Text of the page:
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The beneficial effects of berries on cognition, motor behaviour and neuronal function in ageing

  • Barbara Shukitt-Hale (a1), Donna F. Bielinski (a1), Francis C. Lau (a1), Lauren M. Willis (a1), Amanda N. Carey (a1) and James A. Joseph (a1)...

Previously, it has been shown that strawberry (SB) or blueberry (BB) supplementations, when fed to rats from 19 to 21 months of age, reverse age-related decrements in motor and cognitive performance. We have postulated that these effects may be the result of a number of positive benefits of the berry polyphenols, including decreased stress signalling, increased neurogenesis, and increased signals involved in learning and memory. Thus, the present study was carried out to examine these mechanisms in aged animals by administering a control, 2 % SB- or 2 % BB-supplemented diet to aged Fischer 344 rats for 8 weeks to ascertain their effectiveness in reversing age-related deficits in behavioural and neuronal function. The results showed that rats consuming the berry diets exhibited enhanced motor performance and improved cognition, specifically working memory. In addition, the rats supplemented with BB and SB diets showed increased hippocampal neurogenesis and expression of insulin-like growth factor 1, although the improvements in working memory performance could not solely be explained by these increases. The diverse polyphenolics in these berry fruits may have additional mechanisms of action that could account for their relative differences in efficacy.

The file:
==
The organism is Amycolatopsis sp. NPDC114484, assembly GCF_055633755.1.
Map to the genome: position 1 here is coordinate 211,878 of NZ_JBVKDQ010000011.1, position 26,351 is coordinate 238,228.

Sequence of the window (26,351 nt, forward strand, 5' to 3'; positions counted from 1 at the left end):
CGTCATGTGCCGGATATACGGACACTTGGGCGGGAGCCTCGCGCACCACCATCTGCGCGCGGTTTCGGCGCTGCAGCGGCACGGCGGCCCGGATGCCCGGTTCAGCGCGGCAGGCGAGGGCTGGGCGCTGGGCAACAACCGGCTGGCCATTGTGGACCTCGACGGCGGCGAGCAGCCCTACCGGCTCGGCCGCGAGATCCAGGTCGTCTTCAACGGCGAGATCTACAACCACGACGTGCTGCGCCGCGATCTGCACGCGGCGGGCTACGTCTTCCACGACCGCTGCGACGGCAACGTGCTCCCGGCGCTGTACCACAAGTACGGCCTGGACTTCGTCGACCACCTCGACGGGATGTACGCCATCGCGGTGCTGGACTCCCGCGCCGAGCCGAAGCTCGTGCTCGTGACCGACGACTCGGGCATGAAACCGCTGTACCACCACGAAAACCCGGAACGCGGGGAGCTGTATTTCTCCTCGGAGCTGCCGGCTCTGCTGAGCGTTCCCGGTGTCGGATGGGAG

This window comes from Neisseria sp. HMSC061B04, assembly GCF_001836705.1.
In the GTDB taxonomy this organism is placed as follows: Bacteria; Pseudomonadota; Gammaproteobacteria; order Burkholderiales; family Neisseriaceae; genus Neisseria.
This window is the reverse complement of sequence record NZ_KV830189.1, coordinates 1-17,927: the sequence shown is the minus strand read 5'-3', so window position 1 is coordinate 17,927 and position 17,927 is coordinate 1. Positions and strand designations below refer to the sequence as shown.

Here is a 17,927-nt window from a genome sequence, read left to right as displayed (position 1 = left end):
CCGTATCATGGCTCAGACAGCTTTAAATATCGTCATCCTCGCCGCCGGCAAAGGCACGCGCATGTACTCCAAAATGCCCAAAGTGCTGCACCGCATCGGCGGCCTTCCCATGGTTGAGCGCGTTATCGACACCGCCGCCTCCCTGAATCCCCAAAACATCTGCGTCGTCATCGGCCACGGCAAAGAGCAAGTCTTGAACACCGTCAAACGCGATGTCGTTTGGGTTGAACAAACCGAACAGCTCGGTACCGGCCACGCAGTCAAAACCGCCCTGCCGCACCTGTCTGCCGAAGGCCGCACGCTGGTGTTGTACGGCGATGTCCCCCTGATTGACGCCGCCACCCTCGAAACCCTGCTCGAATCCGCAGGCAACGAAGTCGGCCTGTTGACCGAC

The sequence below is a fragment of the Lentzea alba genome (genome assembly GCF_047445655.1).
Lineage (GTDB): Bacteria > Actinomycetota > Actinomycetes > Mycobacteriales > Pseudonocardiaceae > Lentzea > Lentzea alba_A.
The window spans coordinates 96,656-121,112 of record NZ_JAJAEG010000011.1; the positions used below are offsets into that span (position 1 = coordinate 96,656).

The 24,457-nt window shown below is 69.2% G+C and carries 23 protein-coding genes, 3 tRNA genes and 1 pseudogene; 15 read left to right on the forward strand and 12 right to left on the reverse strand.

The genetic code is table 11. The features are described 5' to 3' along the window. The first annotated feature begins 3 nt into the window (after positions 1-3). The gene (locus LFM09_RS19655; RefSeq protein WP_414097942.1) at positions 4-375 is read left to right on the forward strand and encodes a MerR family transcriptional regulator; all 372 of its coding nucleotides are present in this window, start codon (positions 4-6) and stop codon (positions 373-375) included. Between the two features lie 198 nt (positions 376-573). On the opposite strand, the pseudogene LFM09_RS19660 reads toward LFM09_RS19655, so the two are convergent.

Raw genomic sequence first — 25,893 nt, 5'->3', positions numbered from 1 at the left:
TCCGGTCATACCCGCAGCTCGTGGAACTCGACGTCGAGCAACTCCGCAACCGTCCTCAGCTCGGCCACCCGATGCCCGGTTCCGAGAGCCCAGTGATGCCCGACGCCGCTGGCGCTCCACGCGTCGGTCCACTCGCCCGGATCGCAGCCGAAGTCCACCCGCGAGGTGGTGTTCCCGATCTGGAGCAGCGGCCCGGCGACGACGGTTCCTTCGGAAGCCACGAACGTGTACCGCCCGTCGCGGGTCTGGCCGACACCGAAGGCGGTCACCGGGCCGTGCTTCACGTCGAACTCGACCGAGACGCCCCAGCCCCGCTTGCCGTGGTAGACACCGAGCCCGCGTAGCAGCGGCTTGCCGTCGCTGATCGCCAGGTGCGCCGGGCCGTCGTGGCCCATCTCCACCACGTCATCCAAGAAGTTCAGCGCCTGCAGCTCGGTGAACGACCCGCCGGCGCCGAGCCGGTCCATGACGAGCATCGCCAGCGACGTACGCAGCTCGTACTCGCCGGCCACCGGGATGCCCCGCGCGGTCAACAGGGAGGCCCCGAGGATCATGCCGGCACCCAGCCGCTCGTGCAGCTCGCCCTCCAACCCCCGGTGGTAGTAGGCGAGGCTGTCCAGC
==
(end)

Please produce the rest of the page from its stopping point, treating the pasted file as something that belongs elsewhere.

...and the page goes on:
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Corresponding author
* Corresponding author: B. Shukitt-Hale, fax +1 617 556 3299, email
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In memory of James A. Joseph, our valued colleague and friend, who passed away while this paper was being written.

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British Journal of Nutrition
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